No, I’ve never met Elizabeth Gilbert, famed writer of  (most notably) “Eat, Pray, Love” and recent cultural icon. But without her, I wouldn’t be sitting here with a real book deal with Harper Collins, awaiting the release of my book, staring at a beautiful cover on Amazon ready for pre-order.

Over a year or more ago, I tuned into her podcast, called “Magic Lessons.” It was based on her bestselling book, “Big Magic,” which encourages creatives to pursue their artistic passions with abandon no matter the results.

In the podcast (which I sure wish she’d bring back for another season!), Gilbert chooses a different artist to mentor for each episode, talking out their craft with them, giving them homework assignments and bringing in an “expert” to dole out advice as well. She spoke with everyone from tap dancers to painters to — of course — writers. I was a recent podcast junkie and enjoyed interviews with her in the past, so I tuned in — never expecting to find all the juice I needed to finish writing the book I’d started several years earlier.

It all came down to eliminating expectations.

There’s a phrase people often use for inspiration and it’s this: “What would you do if you knew you couldn’t fail?”

Gilbert turned the phrase around and posed this question: “What would you do even if you knew you would would fail?”

It the moment I heard it, I realized writing this book was it. Even if I “failed” and no one ever read it, I still wanted to do it.

When you are doing something with a huge end goal in mind, the possibility of completing it seems monumental. But when you are doing something out of passion, out of a love for the actual act of doing it, then it becomes real art. I’d never thought of myself as an “artist” but writing was this for me.

The other thing she emphasized over and over again was that “finished” is better than perfect and undone. As the old saying goings, “don’t let perfect be the enemy of the good.”

Would I rather complete this book and feel accomplished in what I pursued or leave these words dwindling on paper, unfinished and never to be read? There was JOY in the journey and the destination just wasn’t that important.

During this time, I picked up “Big Magic” and also “Bird by Bird” by Anne Lamott (MUST-READ FOR WRITERS!) and both (extremely successful) writers told me I will never get anywhere with writing if making money or getting a big book deal is my goal. I never thought that would happen in the first place but eliminating those thoughts entirely was exactly what I needed.

That’s not why you write. If it is why you write, you will stop writing. It will lose the BIG MAGIC and your dream will be lost. I felt the magic as I read these books and listened to this podcast.

I got it. I got it SO HARD that I realized the reason I had to finish this book was for me. It was for the art of it. It was what I owed the story of my husband. I was perfectly okay if the only people that ever read the finished product were Rick and my parents. It wasn’t about a book deal or making money (also, some people don’t realize MOST authors don’t get “rich” just because they get a book deal — that’s…not really a thing unless you ARE the exception to the rule.)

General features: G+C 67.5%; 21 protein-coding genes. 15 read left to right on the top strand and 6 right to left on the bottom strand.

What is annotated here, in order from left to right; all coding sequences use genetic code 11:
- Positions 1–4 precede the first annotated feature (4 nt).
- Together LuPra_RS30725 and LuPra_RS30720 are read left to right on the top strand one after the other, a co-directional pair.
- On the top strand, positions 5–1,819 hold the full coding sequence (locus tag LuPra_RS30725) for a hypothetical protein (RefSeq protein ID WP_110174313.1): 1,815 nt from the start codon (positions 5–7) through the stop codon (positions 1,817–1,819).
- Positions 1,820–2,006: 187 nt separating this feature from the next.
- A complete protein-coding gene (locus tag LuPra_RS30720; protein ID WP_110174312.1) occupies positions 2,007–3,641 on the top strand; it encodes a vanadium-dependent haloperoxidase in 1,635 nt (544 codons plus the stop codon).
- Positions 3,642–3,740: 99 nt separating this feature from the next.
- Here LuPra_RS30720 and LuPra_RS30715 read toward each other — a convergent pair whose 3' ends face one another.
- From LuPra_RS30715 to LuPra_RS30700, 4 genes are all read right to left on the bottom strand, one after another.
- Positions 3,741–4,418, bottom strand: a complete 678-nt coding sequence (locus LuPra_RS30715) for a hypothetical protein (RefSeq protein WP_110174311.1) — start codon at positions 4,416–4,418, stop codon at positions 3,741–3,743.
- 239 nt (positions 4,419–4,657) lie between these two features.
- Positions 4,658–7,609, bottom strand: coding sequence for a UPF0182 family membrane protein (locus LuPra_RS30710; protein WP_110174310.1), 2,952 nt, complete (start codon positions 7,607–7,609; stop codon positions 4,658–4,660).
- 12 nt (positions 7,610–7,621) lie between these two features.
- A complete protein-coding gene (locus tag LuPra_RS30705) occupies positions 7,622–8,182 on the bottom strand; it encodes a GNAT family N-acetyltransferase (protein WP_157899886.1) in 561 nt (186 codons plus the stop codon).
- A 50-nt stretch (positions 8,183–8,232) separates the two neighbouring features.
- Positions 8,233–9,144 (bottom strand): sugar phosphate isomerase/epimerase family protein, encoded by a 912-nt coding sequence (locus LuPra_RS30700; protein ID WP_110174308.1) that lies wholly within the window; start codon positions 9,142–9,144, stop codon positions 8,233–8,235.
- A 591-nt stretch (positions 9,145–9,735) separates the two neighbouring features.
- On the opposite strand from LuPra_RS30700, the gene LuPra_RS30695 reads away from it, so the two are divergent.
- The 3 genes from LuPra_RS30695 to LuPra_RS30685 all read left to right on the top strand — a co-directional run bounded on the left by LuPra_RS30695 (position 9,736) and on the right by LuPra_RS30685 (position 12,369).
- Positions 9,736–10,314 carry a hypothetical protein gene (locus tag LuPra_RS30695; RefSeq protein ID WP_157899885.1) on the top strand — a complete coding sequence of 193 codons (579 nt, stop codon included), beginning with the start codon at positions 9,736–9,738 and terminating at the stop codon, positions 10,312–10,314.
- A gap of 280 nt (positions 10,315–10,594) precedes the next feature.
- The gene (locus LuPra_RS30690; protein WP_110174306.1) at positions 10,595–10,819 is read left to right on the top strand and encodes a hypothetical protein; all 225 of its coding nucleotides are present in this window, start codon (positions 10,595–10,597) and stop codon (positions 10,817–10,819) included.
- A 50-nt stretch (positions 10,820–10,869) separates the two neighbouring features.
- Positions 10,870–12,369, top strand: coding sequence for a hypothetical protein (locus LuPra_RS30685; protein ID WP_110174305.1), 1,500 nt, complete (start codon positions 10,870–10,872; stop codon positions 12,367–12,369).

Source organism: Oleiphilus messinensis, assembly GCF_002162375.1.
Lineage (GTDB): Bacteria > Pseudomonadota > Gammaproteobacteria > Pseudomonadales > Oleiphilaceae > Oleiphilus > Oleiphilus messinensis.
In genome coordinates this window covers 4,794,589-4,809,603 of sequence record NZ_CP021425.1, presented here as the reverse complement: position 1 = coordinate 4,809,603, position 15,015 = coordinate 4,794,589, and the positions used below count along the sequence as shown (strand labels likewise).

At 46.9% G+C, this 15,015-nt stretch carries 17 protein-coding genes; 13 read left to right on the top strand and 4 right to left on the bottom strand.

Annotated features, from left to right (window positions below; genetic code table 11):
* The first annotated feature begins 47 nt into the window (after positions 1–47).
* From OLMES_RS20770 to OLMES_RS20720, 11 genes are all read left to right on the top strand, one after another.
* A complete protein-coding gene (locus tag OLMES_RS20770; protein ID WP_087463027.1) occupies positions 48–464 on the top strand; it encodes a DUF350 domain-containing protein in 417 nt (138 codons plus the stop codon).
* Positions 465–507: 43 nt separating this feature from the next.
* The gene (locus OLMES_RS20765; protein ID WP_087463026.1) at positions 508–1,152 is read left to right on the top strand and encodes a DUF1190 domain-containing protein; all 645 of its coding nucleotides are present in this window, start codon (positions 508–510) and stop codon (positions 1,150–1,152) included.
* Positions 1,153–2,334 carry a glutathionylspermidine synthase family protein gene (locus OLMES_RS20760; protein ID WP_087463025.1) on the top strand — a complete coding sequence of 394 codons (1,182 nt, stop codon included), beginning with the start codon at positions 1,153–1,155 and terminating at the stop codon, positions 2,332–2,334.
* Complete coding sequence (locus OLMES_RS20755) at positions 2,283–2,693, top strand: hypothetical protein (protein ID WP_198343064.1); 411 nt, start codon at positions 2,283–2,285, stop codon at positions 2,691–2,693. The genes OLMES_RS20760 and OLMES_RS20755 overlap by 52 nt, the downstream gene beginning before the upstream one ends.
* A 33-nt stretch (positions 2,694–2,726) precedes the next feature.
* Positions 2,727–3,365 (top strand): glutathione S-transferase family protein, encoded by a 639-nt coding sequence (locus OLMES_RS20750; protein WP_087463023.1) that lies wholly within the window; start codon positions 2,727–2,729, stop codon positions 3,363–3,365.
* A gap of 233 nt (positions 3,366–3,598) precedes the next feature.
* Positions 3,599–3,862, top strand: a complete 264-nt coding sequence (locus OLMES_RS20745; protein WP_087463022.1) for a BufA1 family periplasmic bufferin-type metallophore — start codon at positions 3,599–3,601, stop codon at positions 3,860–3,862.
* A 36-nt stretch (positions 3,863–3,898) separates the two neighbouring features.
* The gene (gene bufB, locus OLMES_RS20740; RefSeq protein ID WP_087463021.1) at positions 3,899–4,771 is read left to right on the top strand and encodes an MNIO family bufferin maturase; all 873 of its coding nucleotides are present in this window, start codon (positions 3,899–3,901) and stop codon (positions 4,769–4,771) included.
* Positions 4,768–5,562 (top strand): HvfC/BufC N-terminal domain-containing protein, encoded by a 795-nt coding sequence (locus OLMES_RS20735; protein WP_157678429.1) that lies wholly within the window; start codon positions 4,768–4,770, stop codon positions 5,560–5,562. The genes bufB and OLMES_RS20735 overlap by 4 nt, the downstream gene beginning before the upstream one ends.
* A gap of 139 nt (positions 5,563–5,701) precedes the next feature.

So I wrote. And I wrote when I didn’t feel like it and I filled in details and I wrote even when I knew it was bad (you can’t wait to “feel like” writing…) I just kept writing. I figured I would try to self-publish — what did I have to lose there? But then some BIG MAGIC happened and I was introduced to a reputable book agent. I didn’t even know how to get a book agent or where to begin, but an author friend was kind enough to ask me if I wanted to meet hers when I mentioned — just randomly — that I was writing a book. I said “yes” of course feeling like…oh that was nice of her but this will never work. WRONG.

It was then that I felt like God and the BIG MAGIC were swirling all together at once to make something big happen. The book took further shape into a faith story and I felt like it was no longer really in my hands. It was in His hands — and while I certainly had a lot of work to do in revising and writing a 50-page book proposal — it felt effortless because I loved this project, it was conceived in pure love and God was moving it forward step by step.

My book agent attracted attention from a couple of publishers and when I heard Harper Collins was one of them, I just about died. It was totally surreal and felt a little bit…magical 🙂 Obviously, we moved forward with the book deal and I’m still in the whole process of actually getting my first book out there — a total dream come true.

The tag line on “Big Magic” is “creative living beyond fear.” I still have fear — I mean, people still haven’t actually READ the book yet. Judgment looms. But I will cast it aside and know that I did my artist best.

I never would have found the courage or the gumption to finish the book and really believe in it without first being inspired by Elizabeth Gilbert. I’m pretty sure this is what she was going for when she wrote that book and created that podcast. I can’t thank her enough for transmitting the message and the bravery to me through my ear pods. I hope she will read this and know what a big deal it was to this one writer.

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